At first I was just going to pull those first two sentences: “This isn’t social media. This is Trump media.” I thought that was crazy enough. But it just kept getting loonier.

Germany: We’ve been going through each of those as well, and those numbers that we got, that Ms. Mitchell was just saying, they’re not accurate. Every one we’ve been through are people that lived in Georgia, moved to a different state, but then moved back to Georgia legitimately. And in many cases —

Trump: How may people do that? They moved out, and then they said, “Ah, to hell with it, I’ll move back.” You know, it doesn’t sound like a very normal . . . you mean, they moved out, and what, they missed it so much that they wanted to move back in? It’s crazy.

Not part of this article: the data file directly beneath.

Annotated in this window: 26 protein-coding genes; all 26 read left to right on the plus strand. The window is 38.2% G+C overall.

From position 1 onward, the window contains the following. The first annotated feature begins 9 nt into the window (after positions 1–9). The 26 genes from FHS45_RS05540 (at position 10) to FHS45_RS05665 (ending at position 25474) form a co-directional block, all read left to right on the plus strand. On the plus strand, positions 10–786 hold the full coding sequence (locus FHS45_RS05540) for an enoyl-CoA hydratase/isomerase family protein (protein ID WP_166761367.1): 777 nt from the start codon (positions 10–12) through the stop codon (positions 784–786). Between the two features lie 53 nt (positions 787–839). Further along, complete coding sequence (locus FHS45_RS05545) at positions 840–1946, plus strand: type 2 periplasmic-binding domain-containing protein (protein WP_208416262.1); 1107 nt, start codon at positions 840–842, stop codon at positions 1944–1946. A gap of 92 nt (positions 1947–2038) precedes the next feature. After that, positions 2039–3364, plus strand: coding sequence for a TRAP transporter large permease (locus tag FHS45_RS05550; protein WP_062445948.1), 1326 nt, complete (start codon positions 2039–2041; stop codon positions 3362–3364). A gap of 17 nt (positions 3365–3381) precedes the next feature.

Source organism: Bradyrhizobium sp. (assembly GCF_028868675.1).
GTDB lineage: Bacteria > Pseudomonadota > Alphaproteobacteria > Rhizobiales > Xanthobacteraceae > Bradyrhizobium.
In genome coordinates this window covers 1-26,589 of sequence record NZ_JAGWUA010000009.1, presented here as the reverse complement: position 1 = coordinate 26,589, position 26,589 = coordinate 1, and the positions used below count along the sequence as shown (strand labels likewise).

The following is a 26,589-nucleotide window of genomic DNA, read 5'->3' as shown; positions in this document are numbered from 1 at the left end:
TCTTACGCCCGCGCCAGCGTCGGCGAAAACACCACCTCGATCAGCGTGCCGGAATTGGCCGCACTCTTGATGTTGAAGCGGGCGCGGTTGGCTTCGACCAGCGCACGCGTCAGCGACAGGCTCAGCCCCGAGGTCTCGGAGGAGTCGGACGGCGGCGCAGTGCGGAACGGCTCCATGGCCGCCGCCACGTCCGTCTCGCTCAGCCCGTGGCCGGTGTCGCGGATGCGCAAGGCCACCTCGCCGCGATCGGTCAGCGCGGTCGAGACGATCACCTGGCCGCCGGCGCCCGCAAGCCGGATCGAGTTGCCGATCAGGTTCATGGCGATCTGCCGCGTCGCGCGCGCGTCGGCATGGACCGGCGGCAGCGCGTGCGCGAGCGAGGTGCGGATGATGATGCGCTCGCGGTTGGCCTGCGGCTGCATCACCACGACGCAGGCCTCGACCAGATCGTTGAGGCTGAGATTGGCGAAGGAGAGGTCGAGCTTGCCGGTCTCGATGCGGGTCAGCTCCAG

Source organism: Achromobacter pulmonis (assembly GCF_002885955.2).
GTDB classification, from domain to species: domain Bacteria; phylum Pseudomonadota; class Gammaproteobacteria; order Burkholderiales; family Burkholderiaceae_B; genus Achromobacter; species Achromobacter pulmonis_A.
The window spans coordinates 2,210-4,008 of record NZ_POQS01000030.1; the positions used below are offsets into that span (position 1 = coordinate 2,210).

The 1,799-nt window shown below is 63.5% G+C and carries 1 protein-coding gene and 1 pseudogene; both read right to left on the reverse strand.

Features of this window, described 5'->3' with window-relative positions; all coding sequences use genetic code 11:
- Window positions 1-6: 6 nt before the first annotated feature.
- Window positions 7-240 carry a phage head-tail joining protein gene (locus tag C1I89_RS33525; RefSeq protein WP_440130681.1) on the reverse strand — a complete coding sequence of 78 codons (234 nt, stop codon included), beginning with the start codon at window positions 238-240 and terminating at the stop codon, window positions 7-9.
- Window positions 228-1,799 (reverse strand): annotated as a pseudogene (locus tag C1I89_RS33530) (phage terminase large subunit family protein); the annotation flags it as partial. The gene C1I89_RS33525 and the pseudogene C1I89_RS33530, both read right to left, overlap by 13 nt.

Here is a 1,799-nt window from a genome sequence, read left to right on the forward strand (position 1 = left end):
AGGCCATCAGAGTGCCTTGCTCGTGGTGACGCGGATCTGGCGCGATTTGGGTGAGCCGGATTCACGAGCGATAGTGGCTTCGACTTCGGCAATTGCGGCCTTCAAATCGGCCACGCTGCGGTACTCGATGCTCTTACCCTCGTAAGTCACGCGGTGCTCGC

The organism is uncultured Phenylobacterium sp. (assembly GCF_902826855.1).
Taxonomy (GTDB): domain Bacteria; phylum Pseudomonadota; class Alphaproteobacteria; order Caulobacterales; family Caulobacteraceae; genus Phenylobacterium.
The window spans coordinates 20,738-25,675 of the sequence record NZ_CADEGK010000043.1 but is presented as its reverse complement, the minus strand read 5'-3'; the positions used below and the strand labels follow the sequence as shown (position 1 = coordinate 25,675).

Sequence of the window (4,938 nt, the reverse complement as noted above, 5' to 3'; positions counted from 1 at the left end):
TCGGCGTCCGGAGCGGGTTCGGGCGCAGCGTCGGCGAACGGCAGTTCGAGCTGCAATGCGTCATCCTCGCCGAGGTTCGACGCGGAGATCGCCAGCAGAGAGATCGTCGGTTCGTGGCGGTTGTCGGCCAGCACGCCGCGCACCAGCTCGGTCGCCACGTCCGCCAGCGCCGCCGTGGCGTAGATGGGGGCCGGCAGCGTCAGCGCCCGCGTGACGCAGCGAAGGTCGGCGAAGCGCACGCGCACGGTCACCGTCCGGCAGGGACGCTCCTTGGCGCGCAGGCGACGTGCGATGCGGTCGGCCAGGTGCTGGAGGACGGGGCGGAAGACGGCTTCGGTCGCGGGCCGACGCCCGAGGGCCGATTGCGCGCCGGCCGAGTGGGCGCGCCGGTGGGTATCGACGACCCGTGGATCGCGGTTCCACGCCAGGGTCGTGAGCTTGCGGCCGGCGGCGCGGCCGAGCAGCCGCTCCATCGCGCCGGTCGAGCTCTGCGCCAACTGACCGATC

Germany: They moved back in years ago. This was not like something just before the election. So there’s something about that data that, it’s just not accurate.

I moved out of Wisconsin in the 1980s. I moved back in the 1990s. I voted in Wisconsin in the 2020 election. Does that mean the soon-to-be ex-president thinks I committed fraud, too? Or just that I’m crazy? We’d better hope he never moves back to New York. (Actually, I do kinda hope he moves back there – to serve a prison term.)

He even disagrees with the lawyer he brought in on the call with him. “Disagree” is the polite way of saying that he is just plain wrong (which is a nice way of saying he is either lying or misinformed):

Germany: We chose Cobb County because that was the only county where there’s been any evidence submitted that the signature verification was not properly done.

Trump: No, but I told you. We’re not, we’re not saying that.

Mitchell: We did say that.